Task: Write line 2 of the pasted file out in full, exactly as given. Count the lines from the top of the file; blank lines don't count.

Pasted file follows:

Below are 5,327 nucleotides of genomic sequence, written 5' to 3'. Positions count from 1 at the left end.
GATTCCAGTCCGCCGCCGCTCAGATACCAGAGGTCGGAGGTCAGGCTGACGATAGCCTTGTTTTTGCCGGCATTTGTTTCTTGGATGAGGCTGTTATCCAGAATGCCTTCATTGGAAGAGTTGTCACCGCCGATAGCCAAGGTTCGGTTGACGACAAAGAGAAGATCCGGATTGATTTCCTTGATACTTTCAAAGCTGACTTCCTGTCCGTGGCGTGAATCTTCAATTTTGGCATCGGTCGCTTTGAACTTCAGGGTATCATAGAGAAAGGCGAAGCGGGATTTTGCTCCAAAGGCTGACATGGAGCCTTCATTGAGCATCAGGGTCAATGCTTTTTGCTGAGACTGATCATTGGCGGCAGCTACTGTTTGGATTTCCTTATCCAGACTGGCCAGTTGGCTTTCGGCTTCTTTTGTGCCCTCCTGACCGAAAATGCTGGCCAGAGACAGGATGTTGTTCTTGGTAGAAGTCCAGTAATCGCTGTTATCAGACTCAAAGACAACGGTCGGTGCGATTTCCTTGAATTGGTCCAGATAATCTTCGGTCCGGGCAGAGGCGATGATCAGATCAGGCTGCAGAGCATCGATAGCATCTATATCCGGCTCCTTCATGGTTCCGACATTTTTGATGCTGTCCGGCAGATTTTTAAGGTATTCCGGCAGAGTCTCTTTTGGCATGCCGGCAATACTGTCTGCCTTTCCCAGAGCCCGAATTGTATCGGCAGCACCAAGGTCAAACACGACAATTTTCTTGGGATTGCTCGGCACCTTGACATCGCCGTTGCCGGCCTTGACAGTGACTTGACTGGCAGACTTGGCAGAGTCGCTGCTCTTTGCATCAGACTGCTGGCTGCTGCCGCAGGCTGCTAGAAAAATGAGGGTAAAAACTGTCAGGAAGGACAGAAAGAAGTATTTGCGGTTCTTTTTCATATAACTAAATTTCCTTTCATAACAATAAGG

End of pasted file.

GATTCCAGTCCGCCGCCGCTCAGATACCAGAGGTCGGAGGTCAGGCTGACGATAGCCTTGTTTTTGCCGGCATTTGTTTCTTGGATGAGGCTGTTATCCAGAATGCCTTCATTGGAAGAGTTGTCACCGCCGATAGCCAAGGTTCGGTTGACGACAAAGAGAAGATCCGGATTGATTTCCTTGATACTTTCAAAGCTGACTTCCTGTCCGTGGCGTGAATCTTCAATTTTGGCATCGGTCGCTTTGAACTTCAGGGTATCATAGAGAAAGGCGAAGCGGGATTTTGCTCCAAAGGCTGACATGGAGCCTTCATTGAGCATCAGGGTCAATGCTTTTTGCTGAGACTGATCATTGGCGGCAGCTACTGTTTGGATTTCCTTATCCAGACTGGCCAGTTGGCTTTCGGCTTCTTTTGTGCCCTCCTGACCGAAAATGCTGGCCAGAGACAGGATGTTGTTCTTGGTAGAAGTCCAGTAATCGCTGTTATCAGACTCAAAGACAACGGTCGGTGCGATTTCCTTGAATTGGTCCAGATAATCTTCGGTCCGGGCAGAGGCGATGATCAGATCAGGCTGCAGAGCATCGATAGCATCTATATCCGGCTCCTTCATGGTTCCGACATTTTTGATGCTGTCCGGCAGATTTTTAAGGTATTCCGGCAGAGTCTCTTTTGGCATGCCGGCAATACTGTCTGCCTTTCCCAGAGCCCGAATTGTATCGGCAGCACCAAGGTCAAACACGACAATTTTCTTGGGATTGCTCGGCACCTTGACATCGCCGTTGCCGGCCTTGACAGTGACTTGACTGGCAGACTTGGCAGAGTCGCTGCTCTTTGCATCAGACTGCTGGCTGCTGCCGCAGGCTGCTAGAAAAATGAGGGTAAAAACTGTCAGGAAGGACAGAAAGAAGTATTTGCGGTTCTTTTTCATATAACTAAATTTCCTTTCATAACAATAAGG